NYC Mayor signs off on animal bill that helps carriage horses

NEW YORK, NY - AUGUST 10: A carriage horse eats by Central Park moments before all drivers were ordered to return to the stables due to heat on August 10, 2018 in New York City. According to New York City administrative code, all carriage horses used in tourism must immediately stop working and return to their stables when the temperature reaches 90 degrees. Animal rights activists, who want to permanently end the carriage horse business in the city, say many drivers ignore the law or linger in the park looking for customers long after an alert has been issued. (Photo by Spencer Platt/Getty Images)

Finally. Some encouraging news for New York City’s carriage horses.

New York City took another step towards the protection of animals across the city on Monday, with Mayor Bill de Blasio signing off on a new law that included carriage horses.

The legislation limits when horse carriages can operate in hot weather — six years after pledging to rid the city of the industry entirely.

Central Park’s carriage horses are already banned from working when temperatures hit 90 degrees or more in the summer and when it’s 18 degrees or below in the winter.

But the legislation signed by de Blasio would also prohibit carriage horses from working when temperatures hit 80 degrees and the “equine heat index” — the sum of the temperature and the relative humidity at any point — is at least 150. This will potentially increase the number of weather related suspensions from 24 to 44 which threatens the livelihood of the carriage horse business in New York.

A group called NYCLASS has pushed lawmakers to end the carriage industry for years, although critics of the group note its co-founder Steve Nislick, a real estate developer, has also in the past lobbied the mayor for an affordable housing plan in the neighborhood around Manhattan’s largest carriage stable.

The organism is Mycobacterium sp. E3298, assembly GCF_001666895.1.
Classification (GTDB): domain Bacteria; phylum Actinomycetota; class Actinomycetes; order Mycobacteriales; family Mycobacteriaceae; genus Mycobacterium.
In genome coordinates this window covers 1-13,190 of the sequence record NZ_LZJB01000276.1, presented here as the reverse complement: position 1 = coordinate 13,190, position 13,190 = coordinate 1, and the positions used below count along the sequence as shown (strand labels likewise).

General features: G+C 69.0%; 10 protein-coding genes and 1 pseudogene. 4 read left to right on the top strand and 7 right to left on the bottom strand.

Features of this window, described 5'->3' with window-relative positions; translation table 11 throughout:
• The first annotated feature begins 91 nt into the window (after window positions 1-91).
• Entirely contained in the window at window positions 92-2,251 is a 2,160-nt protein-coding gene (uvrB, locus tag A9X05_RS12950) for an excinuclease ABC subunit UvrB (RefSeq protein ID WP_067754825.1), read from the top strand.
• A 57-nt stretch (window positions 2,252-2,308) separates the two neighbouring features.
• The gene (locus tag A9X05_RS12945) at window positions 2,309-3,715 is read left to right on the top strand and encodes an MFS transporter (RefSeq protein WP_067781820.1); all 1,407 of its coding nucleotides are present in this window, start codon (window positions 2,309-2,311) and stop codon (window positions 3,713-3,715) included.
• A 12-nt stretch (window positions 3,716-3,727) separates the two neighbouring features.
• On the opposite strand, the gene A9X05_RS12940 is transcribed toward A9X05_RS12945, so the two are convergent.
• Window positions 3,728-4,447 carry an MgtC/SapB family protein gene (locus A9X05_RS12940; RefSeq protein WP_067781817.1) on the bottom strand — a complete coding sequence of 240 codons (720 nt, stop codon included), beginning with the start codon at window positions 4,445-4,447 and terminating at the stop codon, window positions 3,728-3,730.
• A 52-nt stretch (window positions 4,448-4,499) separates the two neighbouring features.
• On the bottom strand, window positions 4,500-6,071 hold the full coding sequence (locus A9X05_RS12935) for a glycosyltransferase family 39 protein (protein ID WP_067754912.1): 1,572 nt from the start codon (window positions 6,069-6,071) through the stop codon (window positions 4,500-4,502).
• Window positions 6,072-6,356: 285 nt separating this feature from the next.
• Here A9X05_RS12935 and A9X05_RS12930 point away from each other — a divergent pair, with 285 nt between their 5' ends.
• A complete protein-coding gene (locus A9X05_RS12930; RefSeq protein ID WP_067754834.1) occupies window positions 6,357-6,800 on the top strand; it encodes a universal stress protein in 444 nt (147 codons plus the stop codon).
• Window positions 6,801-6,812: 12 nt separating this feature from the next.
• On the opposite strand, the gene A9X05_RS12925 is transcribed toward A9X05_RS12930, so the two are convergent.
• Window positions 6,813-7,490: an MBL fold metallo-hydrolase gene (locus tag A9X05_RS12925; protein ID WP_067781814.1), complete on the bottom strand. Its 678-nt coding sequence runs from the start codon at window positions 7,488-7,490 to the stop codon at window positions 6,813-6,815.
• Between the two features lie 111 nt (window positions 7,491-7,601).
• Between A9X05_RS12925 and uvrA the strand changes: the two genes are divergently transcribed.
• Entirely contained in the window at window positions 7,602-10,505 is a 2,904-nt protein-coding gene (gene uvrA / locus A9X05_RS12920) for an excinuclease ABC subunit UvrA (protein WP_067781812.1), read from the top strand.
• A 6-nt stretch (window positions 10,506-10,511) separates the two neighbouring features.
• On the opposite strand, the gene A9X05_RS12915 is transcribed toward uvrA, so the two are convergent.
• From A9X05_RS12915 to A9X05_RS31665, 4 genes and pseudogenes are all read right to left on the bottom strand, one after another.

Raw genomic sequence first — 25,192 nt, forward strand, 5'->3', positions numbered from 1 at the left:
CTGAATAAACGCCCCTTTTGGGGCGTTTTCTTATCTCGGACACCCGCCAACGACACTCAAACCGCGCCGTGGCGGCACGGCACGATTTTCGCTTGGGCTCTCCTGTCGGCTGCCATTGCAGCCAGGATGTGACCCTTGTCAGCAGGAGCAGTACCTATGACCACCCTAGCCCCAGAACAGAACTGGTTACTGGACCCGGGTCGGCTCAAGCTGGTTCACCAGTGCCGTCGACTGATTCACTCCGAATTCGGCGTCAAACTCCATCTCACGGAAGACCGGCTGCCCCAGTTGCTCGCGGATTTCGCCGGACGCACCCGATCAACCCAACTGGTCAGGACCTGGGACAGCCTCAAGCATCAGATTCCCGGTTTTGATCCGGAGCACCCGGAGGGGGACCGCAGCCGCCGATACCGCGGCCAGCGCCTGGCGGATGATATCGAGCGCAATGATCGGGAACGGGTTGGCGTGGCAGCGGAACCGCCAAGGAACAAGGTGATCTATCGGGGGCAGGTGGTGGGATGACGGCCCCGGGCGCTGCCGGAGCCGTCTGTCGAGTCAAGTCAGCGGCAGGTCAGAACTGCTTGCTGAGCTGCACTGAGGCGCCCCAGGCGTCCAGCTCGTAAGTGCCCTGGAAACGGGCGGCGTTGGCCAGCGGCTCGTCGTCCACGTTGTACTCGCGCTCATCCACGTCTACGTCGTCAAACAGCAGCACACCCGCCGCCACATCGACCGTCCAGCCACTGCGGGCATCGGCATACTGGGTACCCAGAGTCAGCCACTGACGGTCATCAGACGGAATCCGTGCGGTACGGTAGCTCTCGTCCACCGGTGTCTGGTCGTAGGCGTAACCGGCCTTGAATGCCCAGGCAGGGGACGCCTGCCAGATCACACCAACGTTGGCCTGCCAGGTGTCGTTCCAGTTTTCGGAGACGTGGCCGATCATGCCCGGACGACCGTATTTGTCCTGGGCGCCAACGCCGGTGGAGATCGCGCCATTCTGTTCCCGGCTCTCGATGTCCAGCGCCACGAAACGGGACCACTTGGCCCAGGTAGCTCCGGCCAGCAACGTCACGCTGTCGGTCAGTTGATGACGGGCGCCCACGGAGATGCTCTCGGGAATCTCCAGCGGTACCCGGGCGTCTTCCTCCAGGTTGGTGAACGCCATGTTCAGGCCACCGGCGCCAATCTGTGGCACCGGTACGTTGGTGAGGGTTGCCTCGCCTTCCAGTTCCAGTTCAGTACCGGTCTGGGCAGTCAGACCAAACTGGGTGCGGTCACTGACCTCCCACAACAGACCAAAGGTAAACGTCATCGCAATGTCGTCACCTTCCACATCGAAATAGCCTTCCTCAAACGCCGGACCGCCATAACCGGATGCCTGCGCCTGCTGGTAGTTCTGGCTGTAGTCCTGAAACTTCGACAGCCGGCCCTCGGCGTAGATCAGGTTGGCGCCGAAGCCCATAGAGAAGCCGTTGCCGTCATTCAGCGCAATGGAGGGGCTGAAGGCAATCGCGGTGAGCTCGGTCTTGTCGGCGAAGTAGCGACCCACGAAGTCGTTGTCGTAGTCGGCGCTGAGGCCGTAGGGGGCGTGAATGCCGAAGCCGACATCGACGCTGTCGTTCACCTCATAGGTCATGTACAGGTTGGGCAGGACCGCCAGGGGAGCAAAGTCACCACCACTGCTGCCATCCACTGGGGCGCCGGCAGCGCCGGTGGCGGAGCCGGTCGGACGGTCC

After de Blasio’s 2013 campaign got a financial boost from NYCLASS, he promised to completely ban Central Park horse carriages “on day one.” The effort failed spectacularly, though the city limited pickups to inside the park in 2018 at the urging of NYCLASS.

“The mayor signing this bill indicates that he is part of NYCLASS’s systematic effort to destroy the carriage horses,” carriage driver Christina Hansen said, saying the bill was “unscientific.”

RELATED READING

In His 5th Year as Mayor, de Blasio Finally Acts on Horse-Carriage Pledge, New York Times, Aug 30, 2018 (Note: Mayor Bill de Blasio directed his administration to move the Central Park location where horse carriages wait for passengers to five boarding areas within the park only.)

The Case of the Queen and the Flatulent Horse

HM The Queen is not amused. Reader's Digest image.

Hello there. We have so much doom and gloom on these pages, we thought perhaps it was time to throw in a bit of humour — at HM The Queen’s expense.

The Mirror newspaper reports:

The Queen is probably one of the last people on earth you can imagine breaking wind in public. Not only would it be mortifying to accidentally let it escape while meeting her subjects, but the whole world would soon get to know about it. Sometimes, it’s really not better out than in.

On I’m A Celebrity…Get Me Out Of Here Australia, former royal butler Paul Burrell shared a story about a case of embarrassing flatulence which happened on a carriage ride.

According to Burrell, The Queen, Prince Philip and the Sultan of Bahrain were all in the same carriage. Setting the scene, he adds “Imagine the picture. I’m sat here, people are singing God Save The Queen, and the Queen and Prince Philip are next to me.”

“The Sultan of Bahrain had been enjoying polite small talk with his royal hosts when suddenly, a huge explosion of wind came from one of the horses in front. The party might have managed to gloss over it, except the smell was apparently horrendous and went straight through the carriage.

The intervening silence was almost as embarrassing as the odour hanging in the air.

“Do you think I should say something?” she asked Phillip who said, “Yes, do.”

So the Queen leaned forward and touched the Sultan’s knee and said, “I’m terribly sorry about that awful noise,” and sat back.

The Sultan leaned forward and said: “That’s quite alright, your majesty… I thought it was one of the horses!”

Well, yes.

Montreal carriage horse industry to end by 2020

A horse-drawn carriage in Old Montreal, 2016. Paul Chiasson/CP
A horse-drawn carriage in Old Montreal, 2016. Paul Chiasson/CP

Thanks to the tireless campaign of the all volunteer Anti-Caleche Defense Coalition and a sympathetic and courageous Mayor, the abusive carriage horse industry in Montreal, Canada, will shut down as of December 31, 2019.

The City of Montreal began offering to buy the horses May 1, 2019 at $1000 per horse, which is more than the owners would get at an auction. The City, in conjunction with local organizations, will have the horses adopted.